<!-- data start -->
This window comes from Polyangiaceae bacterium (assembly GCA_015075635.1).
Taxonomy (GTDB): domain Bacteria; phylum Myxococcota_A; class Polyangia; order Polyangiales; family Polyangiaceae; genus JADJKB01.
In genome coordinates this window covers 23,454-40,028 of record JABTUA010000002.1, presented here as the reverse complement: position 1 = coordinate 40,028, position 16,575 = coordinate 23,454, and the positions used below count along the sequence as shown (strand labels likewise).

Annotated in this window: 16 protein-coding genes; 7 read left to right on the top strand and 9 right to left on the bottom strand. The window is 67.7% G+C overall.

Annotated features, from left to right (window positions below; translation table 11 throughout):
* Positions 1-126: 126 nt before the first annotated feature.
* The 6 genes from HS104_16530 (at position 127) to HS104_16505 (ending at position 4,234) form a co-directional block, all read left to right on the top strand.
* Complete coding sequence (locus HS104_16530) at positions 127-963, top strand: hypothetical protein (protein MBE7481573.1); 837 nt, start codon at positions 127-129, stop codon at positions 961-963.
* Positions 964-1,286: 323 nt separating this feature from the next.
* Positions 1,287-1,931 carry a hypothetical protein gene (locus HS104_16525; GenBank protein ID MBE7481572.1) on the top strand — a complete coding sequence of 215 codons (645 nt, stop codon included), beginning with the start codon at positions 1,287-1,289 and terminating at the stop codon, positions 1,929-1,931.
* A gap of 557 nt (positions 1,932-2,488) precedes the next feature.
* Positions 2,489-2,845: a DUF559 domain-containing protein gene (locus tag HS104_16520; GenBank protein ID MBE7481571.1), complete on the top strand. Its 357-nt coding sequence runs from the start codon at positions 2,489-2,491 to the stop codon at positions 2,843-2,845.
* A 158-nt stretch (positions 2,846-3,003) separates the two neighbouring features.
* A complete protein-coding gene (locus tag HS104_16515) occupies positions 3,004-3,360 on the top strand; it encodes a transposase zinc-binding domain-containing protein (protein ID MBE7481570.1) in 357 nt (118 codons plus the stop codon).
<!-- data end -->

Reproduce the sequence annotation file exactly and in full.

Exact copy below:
This window comes from Polyangiaceae bacterium (assembly GCA_015075635.1).
Taxonomy (GTDB): domain Bacteria; phylum Myxococcota_A; class Polyangia; order Polyangiales; family Polyangiaceae; genus JADJKB01.
In genome coordinates this window covers 23,454-40,028 of record JABTUA010000002.1, presented here as the reverse complement: position 1 = coordinate 40,028, position 16,575 = coordinate 23,454, and the positions used below count along the sequence as shown (strand labels likewise).

Annotated in this window: 16 protein-coding genes; 7 read left to right on the top strand and 9 right to left on the bottom strand. The window is 67.7% G+C overall.

Annotated features, from left to right (window positions below; translation table 11 throughout):
* Positions 1-126: 126 nt before the first annotated feature.
* The 6 genes from HS104_16530 (at position 127) to HS104_16505 (ending at position 4,234) form a co-directional block, all read left to right on the top strand.
* Complete coding sequence (locus HS104_16530) at positions 127-963, top strand: hypothetical protein (protein MBE7481573.1); 837 nt, start codon at positions 127-129, stop codon at positions 961-963.
* Positions 964-1,286: 323 nt separating this feature from the next.
* Positions 1,287-1,931 carry a hypothetical protein gene (locus HS104_16525; GenBank protein ID MBE7481572.1) on the top strand — a complete coding sequence of 215 codons (645 nt, stop codon included), beginning with the start codon at positions 1,287-1,289 and terminating at the stop codon, positions 1,929-1,931.
* A gap of 557 nt (positions 1,932-2,488) precedes the next feature.
* Positions 2,489-2,845: a DUF559 domain-containing protein gene (locus tag HS104_16520; GenBank protein ID MBE7481571.1), complete on the top strand. Its 357-nt coding sequence runs from the start codon at positions 2,489-2,491 to the stop codon at positions 2,843-2,845.
* A 158-nt stretch (positions 2,846-3,003) separates the two neighbouring features.
* A complete protein-coding gene (locus tag HS104_16515) occupies positions 3,004-3,360 on the top strand; it encodes a transposase zinc-binding domain-containing protein (protein ID MBE7481570.1) in 357 nt (118 codons plus the stop codon).